24. The National Institutes of Health: The National Institutes of Health. Available at: http://​www.​nih.​gov/​. Accessed April 24, 2012.
                              25. Ezzo J, Berman BM, Vickers AJ, Linde K: Complementary medicine and the Cochrane Collaboration. JAMA 1998,11(280):1628–30.View Article
                              26. Margolin A, Avants SK, Kleber HD: Investigating alternative medicine therapies in randomized controlled trials. JAMA 1998,11(280):1626–8.View Article
                              27. Hansen K, Kappel KJ: The proper role of evidence in complementary/alternative medicine. Med Philos 2010, 35:7–18.View Article
                              28. Mason S, Tovey P, Long AF: Evaluating complementary medicine: methodological challenges of randomized controlled trials. BMJ 2002,325(7368):832–4.PubMedView Article
                              29. Levin JS, Glass TA, Kushi LH, Schuck JR, Steele L, Jonas WB: Quantitative methods in research on complementary and alternative medicine, A methodological manifesto, NIH Office of Alternative Medicine. Med Care 1997,35(11):1079–94.PubMedView Article
                              30. Tonelli MR, Callahan TC: Why alternative medicine cannot be evidence-based. Acad Med 2001,76(12):1213–20.PubMedView Article
                              31. Ernst E: Complementary and alternative medicine: between evidence and absurdity. Perspect Biol Med 2009,52(2):289–303.PubMedView Article
                              32. Klassen TP, Pham B, Lawson ML, Moher D: For randomized controlled trials, the quality of reports of complementary and alternative medicine was as good as reports of conventional medicine. J Clin Epidemiol 2005,58(8):763–8.PubMedView Article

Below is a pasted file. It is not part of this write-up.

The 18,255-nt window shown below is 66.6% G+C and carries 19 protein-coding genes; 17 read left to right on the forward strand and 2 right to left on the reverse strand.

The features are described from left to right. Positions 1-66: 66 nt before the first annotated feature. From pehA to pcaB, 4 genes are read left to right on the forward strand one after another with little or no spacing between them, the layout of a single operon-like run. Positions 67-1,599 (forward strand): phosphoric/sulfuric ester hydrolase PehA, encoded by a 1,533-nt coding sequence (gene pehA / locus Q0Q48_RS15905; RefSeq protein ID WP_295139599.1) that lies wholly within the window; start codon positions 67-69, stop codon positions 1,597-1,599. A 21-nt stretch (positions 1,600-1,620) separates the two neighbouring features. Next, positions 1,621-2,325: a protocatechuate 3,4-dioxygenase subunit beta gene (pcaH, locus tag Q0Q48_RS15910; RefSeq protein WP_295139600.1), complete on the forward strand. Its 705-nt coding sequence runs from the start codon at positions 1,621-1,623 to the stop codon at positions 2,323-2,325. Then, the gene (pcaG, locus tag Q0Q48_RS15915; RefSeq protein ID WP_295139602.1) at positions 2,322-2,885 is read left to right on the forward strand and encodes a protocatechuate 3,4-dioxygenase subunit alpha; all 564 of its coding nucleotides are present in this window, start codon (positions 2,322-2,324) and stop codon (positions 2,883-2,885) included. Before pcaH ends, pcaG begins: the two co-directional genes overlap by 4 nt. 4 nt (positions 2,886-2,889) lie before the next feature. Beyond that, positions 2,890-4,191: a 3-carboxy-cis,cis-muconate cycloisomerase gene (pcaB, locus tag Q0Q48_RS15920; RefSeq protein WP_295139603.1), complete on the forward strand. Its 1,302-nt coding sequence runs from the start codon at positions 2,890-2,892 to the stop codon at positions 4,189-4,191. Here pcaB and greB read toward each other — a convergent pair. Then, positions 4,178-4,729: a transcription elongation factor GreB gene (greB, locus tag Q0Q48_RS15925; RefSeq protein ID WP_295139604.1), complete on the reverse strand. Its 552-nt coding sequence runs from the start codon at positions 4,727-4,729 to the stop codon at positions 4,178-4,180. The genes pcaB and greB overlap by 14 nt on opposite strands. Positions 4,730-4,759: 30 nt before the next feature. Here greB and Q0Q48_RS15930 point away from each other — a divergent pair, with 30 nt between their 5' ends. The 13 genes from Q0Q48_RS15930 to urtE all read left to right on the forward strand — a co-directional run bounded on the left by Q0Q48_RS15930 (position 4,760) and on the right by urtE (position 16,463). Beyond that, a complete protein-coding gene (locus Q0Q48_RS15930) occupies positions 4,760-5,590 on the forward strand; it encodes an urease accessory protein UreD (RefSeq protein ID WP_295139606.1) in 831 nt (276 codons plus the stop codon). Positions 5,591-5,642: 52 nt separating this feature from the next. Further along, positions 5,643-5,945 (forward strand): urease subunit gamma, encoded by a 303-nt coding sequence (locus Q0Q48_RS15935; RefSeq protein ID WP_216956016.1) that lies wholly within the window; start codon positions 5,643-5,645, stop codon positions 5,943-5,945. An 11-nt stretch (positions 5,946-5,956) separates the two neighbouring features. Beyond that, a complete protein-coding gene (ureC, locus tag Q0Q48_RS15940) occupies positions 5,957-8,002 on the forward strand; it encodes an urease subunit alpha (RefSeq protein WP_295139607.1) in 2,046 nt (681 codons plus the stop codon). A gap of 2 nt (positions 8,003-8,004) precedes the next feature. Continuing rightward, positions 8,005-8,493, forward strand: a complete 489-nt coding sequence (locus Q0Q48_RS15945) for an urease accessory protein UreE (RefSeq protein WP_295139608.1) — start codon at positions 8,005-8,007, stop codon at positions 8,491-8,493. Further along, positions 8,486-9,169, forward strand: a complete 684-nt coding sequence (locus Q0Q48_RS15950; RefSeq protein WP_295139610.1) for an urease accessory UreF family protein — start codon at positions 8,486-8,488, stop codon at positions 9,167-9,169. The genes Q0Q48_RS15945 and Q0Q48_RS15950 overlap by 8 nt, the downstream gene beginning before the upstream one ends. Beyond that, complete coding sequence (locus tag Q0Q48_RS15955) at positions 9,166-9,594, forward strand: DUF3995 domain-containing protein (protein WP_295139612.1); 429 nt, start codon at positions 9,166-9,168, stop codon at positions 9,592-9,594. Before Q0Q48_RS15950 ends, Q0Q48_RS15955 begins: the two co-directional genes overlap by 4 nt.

33. Verhoef MJ, Lewith G, Ritenbaugh C, Boon H, Fleishman S, Leis A: Complementary and alternative medicine whole systems research: beyond identification of inadequacies of the RCT. Complement Ther Med 2005, 13:206–12.PubMedView Article
                              34. Walach H: The Campaign Against CAM and the Notion of “Evidence-Based”. J Altern Complement Med 2009, 15:1139–42.PubMedView Article
                              35. Power M, Hopayian K: Exposing the evidence gap for complementary and alternative medicine to be integrated into science-based medicine. J R Soc Med 2011, 104:155–61.PubMedView Article
                              36. Barry CA: The role of evidence in alternative medicine: contrasting biomedical and anthropological approaches. Soc Sci Med 2006, 62:2646–57.PubMedView Article